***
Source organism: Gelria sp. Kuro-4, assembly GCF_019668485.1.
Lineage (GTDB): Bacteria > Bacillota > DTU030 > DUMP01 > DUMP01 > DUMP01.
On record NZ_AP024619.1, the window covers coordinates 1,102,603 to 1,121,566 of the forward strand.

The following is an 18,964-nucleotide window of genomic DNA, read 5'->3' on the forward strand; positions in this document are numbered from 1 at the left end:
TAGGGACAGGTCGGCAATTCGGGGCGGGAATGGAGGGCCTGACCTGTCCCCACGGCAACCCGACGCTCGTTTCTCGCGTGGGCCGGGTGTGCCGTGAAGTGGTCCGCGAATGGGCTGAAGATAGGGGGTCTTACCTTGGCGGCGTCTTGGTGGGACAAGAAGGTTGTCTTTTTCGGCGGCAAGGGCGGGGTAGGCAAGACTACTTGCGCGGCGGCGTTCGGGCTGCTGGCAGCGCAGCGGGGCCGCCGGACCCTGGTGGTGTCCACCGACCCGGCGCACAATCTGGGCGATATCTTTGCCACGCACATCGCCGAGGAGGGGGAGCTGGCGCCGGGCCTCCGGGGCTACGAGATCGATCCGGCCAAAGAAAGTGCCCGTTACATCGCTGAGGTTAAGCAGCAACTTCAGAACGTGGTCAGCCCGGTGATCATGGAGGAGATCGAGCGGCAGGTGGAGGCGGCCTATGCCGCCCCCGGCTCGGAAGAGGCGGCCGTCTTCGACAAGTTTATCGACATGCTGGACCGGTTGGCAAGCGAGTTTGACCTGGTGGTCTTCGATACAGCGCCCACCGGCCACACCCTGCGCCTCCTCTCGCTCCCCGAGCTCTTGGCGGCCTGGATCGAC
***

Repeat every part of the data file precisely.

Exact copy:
Source organism: Gelria sp. Kuro-4, assembly GCF_019668485.1.
Lineage (GTDB): Bacteria > Bacillota > DTU030 > DUMP01 > DUMP01 > DUMP01.
On record NZ_AP024619.1, the window covers coordinates 1,102,603 to 1,121,566 of the forward strand.

The following is an 18,964-nucleotide window of genomic DNA, read 5'->3' on the forward strand; positions in this document are numbered from 1 at the left end:
TAGGGACAGGTCGGCAATTCGGGGCGGGAATGGAGGGCCTGACCTGTCCCCACGGCAACCCGACGCTCGTTTCTCGCGTGGGCCGGGTGTGCCGTGAAGTGGTCCGCGAATGGGCTGAAGATAGGGGGTCTTACCTTGGCGGCGTCTTGGTGGGACAAGAAGGTTGTCTTTTTCGGCGGCAAGGGCGGGGTAGGCAAGACTACTTGCGCGGCGGCGTTCGGGCTGCTGGCAGCGCAGCGGGGCCGCCGGACCCTGGTGGTGTCCACCGACCCGGCGCACAATCTGGGCGATATCTTTGCCACGCACATCGCCGAGGAGGGGGAGCTGGCGCCGGGCCTCCGGGGCTACGAGATCGATCCGGCCAAAGAAAGTGCCCGTTACATCGCTGAGGTTAAGCAGCAACTTCAGAACGTGGTCAGCCCGGTGATCATGGAGGAGATCGAGCGGCAGGTGGAGGCGGCCTATGCCGCCCCCGGCTCGGAAGAGGCGGCCGTCTTCGACAAGTTTATCGACATGCTGGACCGGTTGGCAAGCGAGTTTGACCTGGTGGTCTTCGATACAGCGCCCACCGGCCACACCCTGCGCCTCCTCTCGCTCCCCGAGCTCTTGGCGGCCTGGATCGAC